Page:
First Call: Rod Woodson is critical of Roethlisberger and Tomlin; Bill Madlock back in MLB? |
Breakfast With Benz

First Call: Rod Woodson is critical of Roethlisberger and Tomlin; Bill Madlock back in MLB?

Tim Benz
Former Pittsburgh Steelers cornerback Rod Woodson stands on the field before an NFL football game between the Pittsburgh Steelers and Detroit Lions in Pittsburgh, Sunday, Nov. 17, 2013.

In “First Call” Tuesday, Rod Woodson is critical of one of his former teams. But is it the right one? Some in the national media are ramping up the criticism of Antonio Brown. And Bill Madlock jokes about getting back into baseball.

Maybe the Pirates should re-sign him and bat him cleanup?

Late to the party?

Apparently, criticism of the Pittsburgh Steelers organization hasn’t ceased. And it’s coming from one of the team’s best players ever.

Hall of Famer Rod Woodson was on CBS Radio this weekend. And he said of Ben Roethlisberger: “Great leaders normally take the responsibility when things go wrong, even if it’s not their fault. Once you do that, everybody else falls in line. I’d like to see him do that more often.”

Then, Woodson was critical of coach Mike Tomlin.

“The only thing I would like to see him do more is have a little more thumbs-down on his players. It’s like having 53 teenagers. If you’ve got 53 teenagers, you’re not going to let your teenagers just run the roost in your house. If they do something wrong, you have to discipline them in some type of manner to catch their attention. I think the same thing has to happen in the locker room. If he does that, he’s going to be fine.”

Woodson isn’t entirely wrong on either account. Roethlisberger can choose his words more carefully. It’s not just the one moment in time when he was critical of Antonio Brown after the Denver game in 2018. He gave some guff to James Washington last year, too. And we all remember his ever so subtle jabs at Todd Haley over the years.

But, more often than not, Roethlisberger does point the finger of blame at himself following defeats.

And, yes, Tomlin has been known to let his star players get away with too much. Again, besides Brown, he gave tons of rope to James Harrison, Martavis Bryant, Le’Veon Bell, and even assistant coach Joey Porter before matters came to a head with each of them.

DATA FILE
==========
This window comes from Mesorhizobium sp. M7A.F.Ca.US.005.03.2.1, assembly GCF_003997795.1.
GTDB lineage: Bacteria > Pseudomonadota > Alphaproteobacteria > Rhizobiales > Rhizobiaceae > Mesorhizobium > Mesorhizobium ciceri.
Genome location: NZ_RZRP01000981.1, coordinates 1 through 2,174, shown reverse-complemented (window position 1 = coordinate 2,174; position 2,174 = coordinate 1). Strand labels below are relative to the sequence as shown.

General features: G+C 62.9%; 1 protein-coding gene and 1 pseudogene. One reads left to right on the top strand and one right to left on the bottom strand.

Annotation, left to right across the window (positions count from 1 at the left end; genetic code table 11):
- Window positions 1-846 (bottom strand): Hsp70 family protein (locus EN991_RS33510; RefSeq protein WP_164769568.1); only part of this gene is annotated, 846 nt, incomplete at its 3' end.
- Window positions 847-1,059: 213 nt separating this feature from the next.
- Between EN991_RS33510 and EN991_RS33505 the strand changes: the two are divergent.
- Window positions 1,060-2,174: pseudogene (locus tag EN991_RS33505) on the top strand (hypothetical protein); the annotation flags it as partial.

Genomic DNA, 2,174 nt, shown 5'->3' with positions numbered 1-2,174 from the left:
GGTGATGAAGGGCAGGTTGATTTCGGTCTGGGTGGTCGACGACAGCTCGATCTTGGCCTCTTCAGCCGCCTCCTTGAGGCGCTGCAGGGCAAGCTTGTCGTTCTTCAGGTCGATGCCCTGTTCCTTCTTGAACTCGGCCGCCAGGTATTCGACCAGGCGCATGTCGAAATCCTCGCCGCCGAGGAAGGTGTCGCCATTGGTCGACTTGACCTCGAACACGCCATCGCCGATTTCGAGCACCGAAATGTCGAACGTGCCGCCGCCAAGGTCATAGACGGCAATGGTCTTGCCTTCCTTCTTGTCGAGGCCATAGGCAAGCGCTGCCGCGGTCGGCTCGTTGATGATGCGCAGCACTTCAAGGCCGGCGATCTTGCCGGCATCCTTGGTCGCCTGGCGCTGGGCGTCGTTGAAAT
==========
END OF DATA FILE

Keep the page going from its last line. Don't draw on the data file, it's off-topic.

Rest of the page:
So I get Woodson’s point. In March, this would’ve seemed mild compared to all the piling on that existed when it came to Big Ben and Tomlin. But the timing of these remarks is curious given that the whole world is currently watching what is happening to one of Woodson’s other former teams.


Based on how Brown is already embroiled in controversy with the Raiders — with both the foot issue and the helmet debate — shouldn’t Tomlin and Roethlisberger be getting more praise than scorn for how they handled that situation? It’s becoming clear they were more patient with Brown than maybe we ever knew.

The one comment from Woodson that I completely disagre with, though, is when he said that he would’ve suspended Brown after his Facebook Live streaming stunt in Kansas City.

The next game was the AFC Championship game in New England. If Woodson had been in Tomlin’s shoes, he never would’ve suspended Brown for that game. Ever.


Rich reading the riot act

It appears those in the national media are starting to grow tired of making excuses for Brown.

NFL Network host Rich Eisen laid a combo rant/guilt trip on Brown to give up his battle over his helmet with the National Football League and get back to playing the game with the dedication and enthusiasm he showed during his early career.

Gee. I thought the national media only lectured Roethlisberger.

The only thing I’d disagree with when it comes to that take is that maybe Brown was a jerk during all those early years of his career, too. He just didn’t have the cache to let us all know yet.

More Mad Dog

At 68 years old, Pirates World Series champ Bill Madlock wants to make a comeback as a hitting coach.

He sent out a tweet Monday saying if Charlie Manuel can do it, so can he.

Last week, Manuel, at 75, was hired as the hitting coach of the Philadelphia Phillies, replacing John Mallee. So “Mad Dog” wants back in MLB, as well!

The four-time batting champion is currently doing private hitting instruction in Las Vegas.

That one went a DeLong way

St. Louis Cardinals’ Paul DeJong is never allowed to order a Quarter Pounder again.

He will forever be known for putting the “M” in Big Mac.

Or, taking the “M” out of it.

I bet the other Big Mac, as in Mark McGwire, would’ve been happy with that shot.

Here are the particulars on that blast from DeJong:

Opposing pitcher from Milwaukee: Devin Williams

Exit velocity: 105 mph

Distance: 398 feet

Launch angle: 26.53

Cards win 3-0.

Tim Benz is a Tribune-Review staff writer. You can contact Tim at [email protected] or via Twitter. All tweets could be reposted. All emails are subject to publication unless specified otherwise.

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